SEMINOLE — Ryan Laun lives with his wife and two children in a neighborhood he considers safe. He has police officers for neighbors.
But in late March, as the coronavirus pandemic was changing the way we live, the family decided to get a gun. The unsettled state of the world clinched it.
“There was nothing left in grocery stores,” said Laun, 37, who works for an insurance company. “It was just an eerie, uncertain time.”
Months later, with police-related protests and civil unrest across the country, he is even more certain about the purchase.
“I’m not a doomsday prepper. I’m just a normal, go-to-work, 9-to-5 person,” he said. Owning a gun “gives us that added comfort.”
He’s not alone.
While the government doesn’t track gun sales, FBI statistics show that 3.9 million firearm background checks were initiated in June compared to 2.3 million in June 2019. (Those numbers, while indicative, don’t represent the specific number of guns sold.)
According to a May survey of gun retailers by the industry trade association National Shooting Sports Foundation, 40 percent of customers in the first four months of 2020 were first-time buyers.
This month, the industry group estimated nearly five million new gun owners so far this year.
“And that’s staggering,” said Dave Workman, spokesman for the Second Amendment Foundation and editor-in-chief of TheGunMag.com.
Ryan G. Thomas, owner of Tampa Carry and Carry University, where they teach beginner, advanced and Florida concealed carry gun courses, said some days they have gotten more than a thousand calls, which was unprecedented. Students have said they never thought they would own a gun, he said.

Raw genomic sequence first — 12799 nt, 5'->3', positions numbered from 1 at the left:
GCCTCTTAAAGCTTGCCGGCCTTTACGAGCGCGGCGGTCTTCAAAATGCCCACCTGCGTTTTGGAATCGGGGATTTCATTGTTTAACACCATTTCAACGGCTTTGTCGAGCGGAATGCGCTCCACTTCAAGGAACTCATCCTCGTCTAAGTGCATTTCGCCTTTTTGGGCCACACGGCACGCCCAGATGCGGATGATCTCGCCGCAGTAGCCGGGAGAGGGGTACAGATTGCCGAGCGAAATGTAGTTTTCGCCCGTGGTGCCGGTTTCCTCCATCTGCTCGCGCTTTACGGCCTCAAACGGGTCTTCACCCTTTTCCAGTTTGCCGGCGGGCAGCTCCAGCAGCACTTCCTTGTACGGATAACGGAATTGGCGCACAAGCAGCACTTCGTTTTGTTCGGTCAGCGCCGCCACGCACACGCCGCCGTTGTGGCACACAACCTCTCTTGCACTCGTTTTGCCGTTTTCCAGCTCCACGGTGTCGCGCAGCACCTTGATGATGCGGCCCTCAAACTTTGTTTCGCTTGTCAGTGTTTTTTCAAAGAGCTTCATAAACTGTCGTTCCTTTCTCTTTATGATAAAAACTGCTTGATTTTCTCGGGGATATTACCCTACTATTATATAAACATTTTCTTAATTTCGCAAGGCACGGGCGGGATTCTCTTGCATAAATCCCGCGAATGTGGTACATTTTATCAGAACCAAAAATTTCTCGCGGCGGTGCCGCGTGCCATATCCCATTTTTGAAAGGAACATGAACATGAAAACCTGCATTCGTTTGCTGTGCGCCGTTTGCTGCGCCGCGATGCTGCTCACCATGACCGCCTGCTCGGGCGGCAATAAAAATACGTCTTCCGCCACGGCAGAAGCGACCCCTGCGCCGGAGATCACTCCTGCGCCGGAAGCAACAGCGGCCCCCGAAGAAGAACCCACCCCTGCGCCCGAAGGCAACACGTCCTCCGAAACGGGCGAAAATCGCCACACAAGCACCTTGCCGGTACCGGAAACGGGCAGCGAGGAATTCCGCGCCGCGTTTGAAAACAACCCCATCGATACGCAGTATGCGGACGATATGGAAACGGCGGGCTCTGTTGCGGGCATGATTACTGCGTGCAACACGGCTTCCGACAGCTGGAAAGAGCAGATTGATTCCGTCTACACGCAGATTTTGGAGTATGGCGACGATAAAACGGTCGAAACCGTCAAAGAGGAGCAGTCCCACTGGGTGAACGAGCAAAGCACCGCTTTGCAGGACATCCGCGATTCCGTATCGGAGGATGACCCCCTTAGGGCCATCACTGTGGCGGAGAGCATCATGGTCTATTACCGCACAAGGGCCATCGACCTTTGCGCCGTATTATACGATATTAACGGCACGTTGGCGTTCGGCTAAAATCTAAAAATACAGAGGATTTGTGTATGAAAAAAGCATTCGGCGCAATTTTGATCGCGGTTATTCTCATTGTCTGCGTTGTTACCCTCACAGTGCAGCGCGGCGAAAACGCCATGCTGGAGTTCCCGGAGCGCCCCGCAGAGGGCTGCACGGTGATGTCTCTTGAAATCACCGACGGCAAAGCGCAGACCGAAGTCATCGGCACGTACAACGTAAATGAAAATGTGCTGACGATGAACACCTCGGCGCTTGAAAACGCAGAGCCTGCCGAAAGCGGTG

“People don’t believe it’s going to get any better anytime soon,” Thomas said. “Most people believe this is the new normal for at least the next couple years, because society is just basically out of control.”
Those who deal in guns and in gun policy say the spike was sparked by uncertainty and fear during a health crisis unprecedented in our lifetime. Another factor: civil unrest over police shootings of Black people. Some buyers have expressed concerns about a breakdown of social order and the potential for lawlessness, including worries they won’t be able to get police protection.
Dr. Joe Pierre, professor of psychiatry at the David Geffen School of Medicine at UCLA and author of Psych Unseen: Brain, Behavior, and Belief, says that beyond the minority of gun owners who buy them for hunting and recreation, most get guns for self-defense and to protect against “real, exaggerated or imagined threats.”
This year gave us two “somewhat novel sources of fear,” the pandemic and political unrest.
Workman of the Second Amendment Foundation says the upcoming national elections are an added factor. Some gun owners worry a leadership change could mean stricter gun laws, “so they started buying even more guns.” He noted sales also increased after 9/11 and Hurricane Katrina.
“When people are worried about what tomorrow may bring, whether it’s a natural disaster or terrorism, you see a lot of people going to gun stores,” he said. “And a lot of people are doing it for the very first time in their lives.”
The increase concerns gun safety advocates.
Kelly Drane, research director for the Giffords Law Center to Prevent Gun Violence, says a gun is more likely to harm someone within the household and increases the risk of suicide and domestic violence. She noted we are already in times of a sagging economy and social isolation.
This week, the Tampa Bay Times asked readers online if they recently purchased a gun or thought about it.
“I am considering buying a small handgun along with handling lessons by an authorized person or group,” a reader wrote.
“No!!! Why on earth would anyone need a gun in a pandemic? To protect a supply of hand sanitizer? Florida!” wrote another.
“Got conceal/carry permit too, practicing for worse case!” said another.
“Never once did I consider it necessary to own or buy a gun,” a reader wrote. “With all the unrest and turmoil it now is something I think about.”